Today's Law As Amended


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SB-554 Nurse practitioners: physician assistants: buprenorphine.(2017-2018)



As Amends the Law Today
As Amends the Law on Nov 27, 2017


SECTION 1.

 Section 2836.4 is added to the Business and Professions Code, to read:

2836.4.
 Neither this chapter nor any other provision of law shall be construed to prohibit a nurse practitioner from furnishing or ordering buprenorphine when done in compliance with the provisions of the Comprehensive Addiction Recovery Act (Public Law 114-198), as enacted on July 22, 2016, including the following:
(a) The requirement that the nurse practitioner complete not fewer than 24 hours of initial training provided by an organization listed in sub-subclause (aa) of subclause (II) of clause (iv) of subparagraph (G) of paragraph (2) of subdivision (g) of Section 823 of Title 21 of the United States Code, or any other organization that the United States Secretary of Health and Human Services determines is appropriate for the purposes of that sub-subclause, that addresses the following:
(1) Opioid maintenance and detoxification.
(2) Appropriate clinical use of all drugs approved by the Food and Drug Administration for the treatment of opioid use disorder.
(3) Initial and periodic patient assessments, including substance use monitoring.
(4) Individualized treatment planning, overdose reversal, and relapse prevention.
(5) Counseling and recovery support services.
(6) Staffing roles and considerations.
(7) Diversion control.
(8) Other best practices, as identified by the United States Secretary of Health and Human Services.
(b) The alternative requirement that the nurse practitioner have other training or experience that the United States Secretary of Health and Human Services determines will demonstrate the ability of the nurse practitioner to treat and manage opiate-dependent patients.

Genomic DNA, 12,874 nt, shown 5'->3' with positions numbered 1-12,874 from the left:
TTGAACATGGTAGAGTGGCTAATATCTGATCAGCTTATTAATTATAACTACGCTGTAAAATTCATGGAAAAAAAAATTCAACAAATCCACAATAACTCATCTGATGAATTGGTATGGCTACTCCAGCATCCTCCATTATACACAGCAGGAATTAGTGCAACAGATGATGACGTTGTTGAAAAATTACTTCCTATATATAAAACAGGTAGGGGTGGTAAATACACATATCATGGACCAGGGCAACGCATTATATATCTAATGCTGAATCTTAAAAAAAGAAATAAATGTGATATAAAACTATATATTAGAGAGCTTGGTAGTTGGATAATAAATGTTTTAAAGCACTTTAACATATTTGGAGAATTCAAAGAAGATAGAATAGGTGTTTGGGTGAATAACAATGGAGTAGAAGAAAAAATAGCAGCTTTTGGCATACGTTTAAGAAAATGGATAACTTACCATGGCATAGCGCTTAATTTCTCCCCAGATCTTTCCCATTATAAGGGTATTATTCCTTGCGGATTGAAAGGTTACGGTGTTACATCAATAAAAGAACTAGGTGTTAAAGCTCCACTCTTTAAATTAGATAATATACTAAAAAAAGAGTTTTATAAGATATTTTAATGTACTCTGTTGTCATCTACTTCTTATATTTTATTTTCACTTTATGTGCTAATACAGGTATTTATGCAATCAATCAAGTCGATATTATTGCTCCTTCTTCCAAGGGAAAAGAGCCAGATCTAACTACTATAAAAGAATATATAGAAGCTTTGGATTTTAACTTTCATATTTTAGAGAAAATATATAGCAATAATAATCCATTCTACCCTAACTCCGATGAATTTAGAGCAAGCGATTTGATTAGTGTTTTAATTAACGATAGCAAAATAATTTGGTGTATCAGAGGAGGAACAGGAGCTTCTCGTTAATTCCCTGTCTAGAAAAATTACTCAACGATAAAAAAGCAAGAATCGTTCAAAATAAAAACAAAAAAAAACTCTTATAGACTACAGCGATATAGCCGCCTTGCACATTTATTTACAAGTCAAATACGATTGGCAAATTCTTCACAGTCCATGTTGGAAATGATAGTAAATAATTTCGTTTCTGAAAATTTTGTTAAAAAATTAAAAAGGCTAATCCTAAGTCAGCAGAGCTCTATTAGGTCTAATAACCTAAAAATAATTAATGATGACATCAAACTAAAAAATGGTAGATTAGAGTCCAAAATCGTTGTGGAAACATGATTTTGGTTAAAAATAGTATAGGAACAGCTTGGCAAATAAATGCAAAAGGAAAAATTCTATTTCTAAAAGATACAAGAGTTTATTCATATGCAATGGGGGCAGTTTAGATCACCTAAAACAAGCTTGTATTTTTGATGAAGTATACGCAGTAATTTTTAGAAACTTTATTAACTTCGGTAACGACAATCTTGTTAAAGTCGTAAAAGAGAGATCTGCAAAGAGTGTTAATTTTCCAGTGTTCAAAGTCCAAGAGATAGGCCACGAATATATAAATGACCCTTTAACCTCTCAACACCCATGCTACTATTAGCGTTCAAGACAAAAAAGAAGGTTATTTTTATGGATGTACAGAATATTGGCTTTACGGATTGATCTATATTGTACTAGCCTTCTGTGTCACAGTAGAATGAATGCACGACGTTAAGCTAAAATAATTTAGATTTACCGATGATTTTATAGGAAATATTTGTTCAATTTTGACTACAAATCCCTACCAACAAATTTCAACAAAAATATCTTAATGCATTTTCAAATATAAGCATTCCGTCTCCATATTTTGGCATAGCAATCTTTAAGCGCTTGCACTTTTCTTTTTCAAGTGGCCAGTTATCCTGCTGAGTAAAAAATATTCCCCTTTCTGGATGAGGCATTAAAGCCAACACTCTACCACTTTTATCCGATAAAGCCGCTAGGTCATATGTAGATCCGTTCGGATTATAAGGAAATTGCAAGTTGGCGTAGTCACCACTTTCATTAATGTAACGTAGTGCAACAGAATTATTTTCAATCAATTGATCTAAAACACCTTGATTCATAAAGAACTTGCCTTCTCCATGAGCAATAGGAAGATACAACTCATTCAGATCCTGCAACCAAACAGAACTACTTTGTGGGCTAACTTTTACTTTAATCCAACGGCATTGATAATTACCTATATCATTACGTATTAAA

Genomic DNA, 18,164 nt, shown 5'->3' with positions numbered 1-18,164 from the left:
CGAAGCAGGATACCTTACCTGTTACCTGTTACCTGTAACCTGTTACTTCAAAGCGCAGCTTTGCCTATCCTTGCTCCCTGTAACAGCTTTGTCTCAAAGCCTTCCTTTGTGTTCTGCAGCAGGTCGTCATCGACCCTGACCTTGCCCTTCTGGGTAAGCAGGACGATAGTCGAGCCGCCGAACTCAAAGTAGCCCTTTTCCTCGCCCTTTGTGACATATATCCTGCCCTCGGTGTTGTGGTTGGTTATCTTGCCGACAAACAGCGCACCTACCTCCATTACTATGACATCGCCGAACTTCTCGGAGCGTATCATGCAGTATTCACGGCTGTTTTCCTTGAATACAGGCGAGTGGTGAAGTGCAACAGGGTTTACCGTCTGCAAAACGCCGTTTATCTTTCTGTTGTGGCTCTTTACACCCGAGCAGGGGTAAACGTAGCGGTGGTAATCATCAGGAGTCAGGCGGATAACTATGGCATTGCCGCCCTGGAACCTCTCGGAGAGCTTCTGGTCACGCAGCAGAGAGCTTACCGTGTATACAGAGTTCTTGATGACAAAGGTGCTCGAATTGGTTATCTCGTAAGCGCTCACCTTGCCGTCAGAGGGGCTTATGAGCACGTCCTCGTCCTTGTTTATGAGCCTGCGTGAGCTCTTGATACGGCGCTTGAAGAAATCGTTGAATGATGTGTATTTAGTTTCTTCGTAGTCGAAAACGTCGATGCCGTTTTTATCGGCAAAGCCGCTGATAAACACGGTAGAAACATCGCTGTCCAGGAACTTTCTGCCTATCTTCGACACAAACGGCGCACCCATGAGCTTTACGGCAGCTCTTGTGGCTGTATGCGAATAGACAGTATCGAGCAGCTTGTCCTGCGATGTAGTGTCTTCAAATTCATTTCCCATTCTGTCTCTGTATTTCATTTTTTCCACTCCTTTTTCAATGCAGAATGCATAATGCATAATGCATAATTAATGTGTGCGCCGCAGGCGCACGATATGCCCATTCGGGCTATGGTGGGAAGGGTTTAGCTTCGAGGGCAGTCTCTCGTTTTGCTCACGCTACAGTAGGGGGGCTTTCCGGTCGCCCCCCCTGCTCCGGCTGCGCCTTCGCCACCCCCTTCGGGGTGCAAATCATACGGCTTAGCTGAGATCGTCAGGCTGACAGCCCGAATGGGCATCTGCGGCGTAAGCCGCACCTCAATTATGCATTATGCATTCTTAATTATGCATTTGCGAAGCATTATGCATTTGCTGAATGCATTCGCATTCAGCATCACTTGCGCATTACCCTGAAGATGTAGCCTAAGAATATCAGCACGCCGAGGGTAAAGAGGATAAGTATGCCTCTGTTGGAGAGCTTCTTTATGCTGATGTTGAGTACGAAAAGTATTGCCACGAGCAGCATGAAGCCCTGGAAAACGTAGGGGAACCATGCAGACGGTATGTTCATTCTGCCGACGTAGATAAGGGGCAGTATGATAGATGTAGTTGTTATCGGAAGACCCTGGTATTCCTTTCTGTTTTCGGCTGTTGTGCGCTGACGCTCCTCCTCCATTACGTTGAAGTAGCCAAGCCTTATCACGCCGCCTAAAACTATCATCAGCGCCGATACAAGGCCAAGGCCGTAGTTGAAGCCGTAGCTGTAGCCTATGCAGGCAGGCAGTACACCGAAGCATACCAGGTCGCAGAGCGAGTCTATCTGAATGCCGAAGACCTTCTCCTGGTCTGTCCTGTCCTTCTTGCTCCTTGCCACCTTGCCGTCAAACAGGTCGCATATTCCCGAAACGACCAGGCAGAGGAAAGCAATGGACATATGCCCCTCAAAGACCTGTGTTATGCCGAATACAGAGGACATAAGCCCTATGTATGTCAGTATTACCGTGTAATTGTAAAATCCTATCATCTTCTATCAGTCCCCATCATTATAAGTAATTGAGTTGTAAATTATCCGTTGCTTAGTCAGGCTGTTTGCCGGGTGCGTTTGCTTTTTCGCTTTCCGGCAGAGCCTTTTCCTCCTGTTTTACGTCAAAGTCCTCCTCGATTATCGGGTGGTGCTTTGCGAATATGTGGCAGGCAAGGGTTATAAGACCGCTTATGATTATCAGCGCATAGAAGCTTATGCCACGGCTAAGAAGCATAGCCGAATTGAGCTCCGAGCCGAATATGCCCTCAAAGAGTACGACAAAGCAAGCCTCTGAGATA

(c) The requirement that the nurse practitioner be supervised by, or work in collaboration with, a licensed physician and surgeon.

SEC. 2.

 Section 3502.1.5 is added to the Business and Professions Code, to read:

3502.1.5.
 Neither this chapter nor any other provision of law shall be construed to prohibit a physician assistant from administering or providing buprenorphine to a patient, or transmitting orally, or in writing on a patient’s record or in a drug order, an order to a person who may lawfully furnish buprenorphine when done in compliance with the provisions of the Comprehensive Addiction Recovery Act (Public Law 114-198), as enacted on July 22, 2016, including the following:
(a) The requirement that the physician assistant complete not fewer than 24 hours of initial training provided by an organization listed in sub-subclause (aa) of subclause (II) of clause (iv) of subparagraph (G) of paragraph (2) of subdivision (g) of Section 823 of Title 21 of the United States Code, or any other organization that the United States Secretary of Health and Human Services determines is appropriate for the purposes of that sub-subclause, that addresses the following:
(1) Opioid maintenance and detoxification.
(2) Appropriate clinical use of all drugs approved by the Food and Drug Administration for the treatment of opioid use disorder.
(3) Initial and periodic patient assessments, including substance use monitoring.
(4) Individualized treatment planning, overdose reversal, and relapse prevention.
(5) Counseling and recovery support services.
(6) Staffing roles and considerations.
(7) Diversion control.
(8) Other best practices, as identified by the United States Secretary of Health and Human Services.
(b) The alternative requirement that the physician assistant have other training or experience that the United States Secretary of Health and Human Services determines will demonstrate the ability of the nurse practitioner to treat and manage opiate-dependent patients.
(c) The requirement that the physician assistant be supervised by, or work in collaboration with, a licensed physician and surgeon.